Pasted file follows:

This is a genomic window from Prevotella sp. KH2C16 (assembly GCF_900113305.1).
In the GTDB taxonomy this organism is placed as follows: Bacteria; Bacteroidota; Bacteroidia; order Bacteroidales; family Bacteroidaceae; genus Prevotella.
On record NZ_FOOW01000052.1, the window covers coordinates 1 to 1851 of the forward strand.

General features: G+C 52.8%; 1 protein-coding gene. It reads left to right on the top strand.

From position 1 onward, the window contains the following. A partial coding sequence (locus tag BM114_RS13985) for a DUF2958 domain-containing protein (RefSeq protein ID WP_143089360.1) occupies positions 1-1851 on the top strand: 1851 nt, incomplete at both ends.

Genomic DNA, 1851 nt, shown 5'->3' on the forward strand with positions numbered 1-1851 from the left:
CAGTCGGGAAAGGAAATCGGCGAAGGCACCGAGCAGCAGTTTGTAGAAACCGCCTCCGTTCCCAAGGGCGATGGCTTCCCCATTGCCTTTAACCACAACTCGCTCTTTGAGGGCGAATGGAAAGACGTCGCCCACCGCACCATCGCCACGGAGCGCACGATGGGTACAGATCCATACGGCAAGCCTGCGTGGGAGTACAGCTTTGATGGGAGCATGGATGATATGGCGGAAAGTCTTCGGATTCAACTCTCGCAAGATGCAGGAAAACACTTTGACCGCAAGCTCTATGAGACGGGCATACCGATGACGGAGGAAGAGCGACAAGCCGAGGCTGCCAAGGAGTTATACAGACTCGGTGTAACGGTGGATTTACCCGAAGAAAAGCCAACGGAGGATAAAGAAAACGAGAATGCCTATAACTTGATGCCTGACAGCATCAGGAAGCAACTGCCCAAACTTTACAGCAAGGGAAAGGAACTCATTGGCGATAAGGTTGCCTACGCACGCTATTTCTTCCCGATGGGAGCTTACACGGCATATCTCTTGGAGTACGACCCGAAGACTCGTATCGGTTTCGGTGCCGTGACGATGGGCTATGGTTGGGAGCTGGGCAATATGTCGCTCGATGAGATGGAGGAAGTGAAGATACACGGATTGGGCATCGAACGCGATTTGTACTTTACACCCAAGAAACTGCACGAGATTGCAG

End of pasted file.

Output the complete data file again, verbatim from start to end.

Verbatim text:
This is a genomic window from Prevotella sp. KH2C16 (assembly GCF_900113305.1).
In the GTDB taxonomy this organism is placed as follows: Bacteria; Bacteroidota; Bacteroidia; order Bacteroidales; family Bacteroidaceae; genus Prevotella.
On record NZ_FOOW01000052.1, the window covers coordinates 1 to 1851 of the forward strand.

General features: G+C 52.8%; 1 protein-coding gene. It reads left to right on the top strand.

From position 1 onward, the window contains the following. A partial coding sequence (locus tag BM114_RS13985) for a DUF2958 domain-containing protein (RefSeq protein ID WP_143089360.1) occupies positions 1-1851 on the top strand: 1851 nt, incomplete at both ends.

Genomic DNA, 1851 nt, shown 5'->3' on the forward strand with positions numbered 1-1851 from the left:
CAGTCGGGAAAGGAAATCGGCGAAGGCACCGAGCAGCAGTTTGTAGAAACCGCCTCCGTTCCCAAGGGCGATGGCTTCCCCATTGCCTTTAACCACAACTCGCTCTTTGAGGGCGAATGGAAAGACGTCGCCCACCGCACCATCGCCACGGAGCGCACGATGGGTACAGATCCATACGGCAAGCCTGCGTGGGAGTACAGCTTTGATGGGAGCATGGATGATATGGCGGAAAGTCTTCGGATTCAACTCTCGCAAGATGCAGGAAAACACTTTGACCGCAAGCTCTATGAGACGGGCATACCGATGACGGAGGAAGAGCGACAAGCCGAGGCTGCCAAGGAGTTATACAGACTCGGTGTAACGGTGGATTTACCCGAAGAAAAGCCAACGGAGGATAAAGAAAACGAGAATGCCTATAACTTGATGCCTGACAGCATCAGGAAGCAACTGCCCAAACTTTACAGCAAGGGAAAGGAACTCATTGGCGATAAGGTTGCCTACGCACGCTATTTCTTCCCGATGGGAGCTTACACGGCATATCTCTTGGAGTACGACCCGAAGACTCGTATCGGTTTCGGTGCCGTGACGATGGGCTATGGTTGGGAGCTGGGCAATATGTCGCTCGATGAGATGGAGGAAGTGAAGATACACGGATTGGGCATCGAACGCGATTTGTACTTTACACCCAAGAAACTGCACGAGATTGCAG